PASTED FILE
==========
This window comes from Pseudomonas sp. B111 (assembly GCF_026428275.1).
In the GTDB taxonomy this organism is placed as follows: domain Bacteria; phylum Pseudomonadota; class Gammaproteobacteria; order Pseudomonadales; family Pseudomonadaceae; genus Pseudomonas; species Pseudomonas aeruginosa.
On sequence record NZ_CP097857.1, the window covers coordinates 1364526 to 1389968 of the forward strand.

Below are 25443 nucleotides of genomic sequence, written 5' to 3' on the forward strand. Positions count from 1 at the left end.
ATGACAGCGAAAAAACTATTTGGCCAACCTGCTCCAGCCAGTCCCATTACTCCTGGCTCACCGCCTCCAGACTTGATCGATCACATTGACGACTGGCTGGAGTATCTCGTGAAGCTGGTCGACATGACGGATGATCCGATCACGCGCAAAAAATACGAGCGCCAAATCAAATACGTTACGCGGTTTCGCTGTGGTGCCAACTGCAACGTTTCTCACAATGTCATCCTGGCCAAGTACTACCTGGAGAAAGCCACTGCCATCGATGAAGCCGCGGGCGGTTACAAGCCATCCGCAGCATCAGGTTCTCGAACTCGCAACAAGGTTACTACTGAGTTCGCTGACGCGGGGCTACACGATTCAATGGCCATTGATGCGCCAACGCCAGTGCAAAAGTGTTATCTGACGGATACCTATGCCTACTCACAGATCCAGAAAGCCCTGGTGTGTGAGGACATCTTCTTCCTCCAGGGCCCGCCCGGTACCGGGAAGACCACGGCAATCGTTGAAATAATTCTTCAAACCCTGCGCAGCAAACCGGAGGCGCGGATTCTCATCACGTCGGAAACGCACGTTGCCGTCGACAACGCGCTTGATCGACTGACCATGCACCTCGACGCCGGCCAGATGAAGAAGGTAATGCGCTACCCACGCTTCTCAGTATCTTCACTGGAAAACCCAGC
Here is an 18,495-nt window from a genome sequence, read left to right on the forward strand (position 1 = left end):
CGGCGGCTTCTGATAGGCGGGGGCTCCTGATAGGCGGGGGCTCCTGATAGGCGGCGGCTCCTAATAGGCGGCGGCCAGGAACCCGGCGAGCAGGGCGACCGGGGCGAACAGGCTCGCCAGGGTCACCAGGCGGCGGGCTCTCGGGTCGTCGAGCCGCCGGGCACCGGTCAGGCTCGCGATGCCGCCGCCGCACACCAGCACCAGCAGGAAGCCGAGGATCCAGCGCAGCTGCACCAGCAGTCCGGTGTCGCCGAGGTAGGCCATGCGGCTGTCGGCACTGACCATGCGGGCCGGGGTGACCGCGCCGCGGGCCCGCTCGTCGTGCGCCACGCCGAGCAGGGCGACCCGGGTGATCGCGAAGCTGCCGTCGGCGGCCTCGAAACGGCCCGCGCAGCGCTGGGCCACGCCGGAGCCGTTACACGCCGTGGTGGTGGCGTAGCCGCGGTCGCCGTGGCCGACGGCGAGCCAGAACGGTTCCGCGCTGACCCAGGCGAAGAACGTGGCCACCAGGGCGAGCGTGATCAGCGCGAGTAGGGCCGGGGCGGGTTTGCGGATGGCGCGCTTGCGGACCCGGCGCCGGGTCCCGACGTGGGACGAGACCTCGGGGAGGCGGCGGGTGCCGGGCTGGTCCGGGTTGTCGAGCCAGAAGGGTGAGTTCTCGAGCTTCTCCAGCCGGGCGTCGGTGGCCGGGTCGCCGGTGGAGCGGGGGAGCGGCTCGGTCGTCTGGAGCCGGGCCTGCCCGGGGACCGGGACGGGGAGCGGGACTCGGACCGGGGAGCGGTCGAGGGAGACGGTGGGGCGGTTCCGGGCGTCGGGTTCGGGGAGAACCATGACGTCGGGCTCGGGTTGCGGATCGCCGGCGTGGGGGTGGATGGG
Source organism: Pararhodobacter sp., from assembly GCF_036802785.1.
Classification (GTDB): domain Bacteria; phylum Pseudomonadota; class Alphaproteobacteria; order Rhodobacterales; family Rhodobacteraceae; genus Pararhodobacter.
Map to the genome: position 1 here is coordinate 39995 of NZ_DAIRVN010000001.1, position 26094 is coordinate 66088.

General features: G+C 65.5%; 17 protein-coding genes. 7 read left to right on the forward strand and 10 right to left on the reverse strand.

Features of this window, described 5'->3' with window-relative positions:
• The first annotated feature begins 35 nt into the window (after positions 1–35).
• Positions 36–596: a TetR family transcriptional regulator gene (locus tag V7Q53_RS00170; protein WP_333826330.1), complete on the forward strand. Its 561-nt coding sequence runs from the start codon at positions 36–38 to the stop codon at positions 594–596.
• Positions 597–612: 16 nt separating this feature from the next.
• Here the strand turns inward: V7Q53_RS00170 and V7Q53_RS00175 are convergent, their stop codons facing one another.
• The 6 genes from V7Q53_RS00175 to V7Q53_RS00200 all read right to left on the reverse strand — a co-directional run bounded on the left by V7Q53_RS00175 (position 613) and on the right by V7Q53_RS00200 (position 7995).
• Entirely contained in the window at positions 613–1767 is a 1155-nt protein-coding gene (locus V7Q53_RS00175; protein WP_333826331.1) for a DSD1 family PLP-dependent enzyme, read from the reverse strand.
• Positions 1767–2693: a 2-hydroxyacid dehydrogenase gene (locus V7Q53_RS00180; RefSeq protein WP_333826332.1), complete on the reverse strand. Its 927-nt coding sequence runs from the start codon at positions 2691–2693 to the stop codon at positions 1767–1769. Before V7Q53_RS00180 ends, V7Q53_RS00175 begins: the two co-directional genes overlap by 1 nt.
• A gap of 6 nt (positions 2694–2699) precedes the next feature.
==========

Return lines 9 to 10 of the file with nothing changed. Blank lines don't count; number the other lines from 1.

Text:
Classification (GTDB): domain Bacteria; phylum Pseudomonadota; class Alphaproteobacteria; order Rhodobacterales; family Rhodobacteraceae; genus Pararhodobacter.
Map to the genome: position 1 here is coordinate 39995 of NZ_DAIRVN010000001.1, position 26094 is coordinate 66088.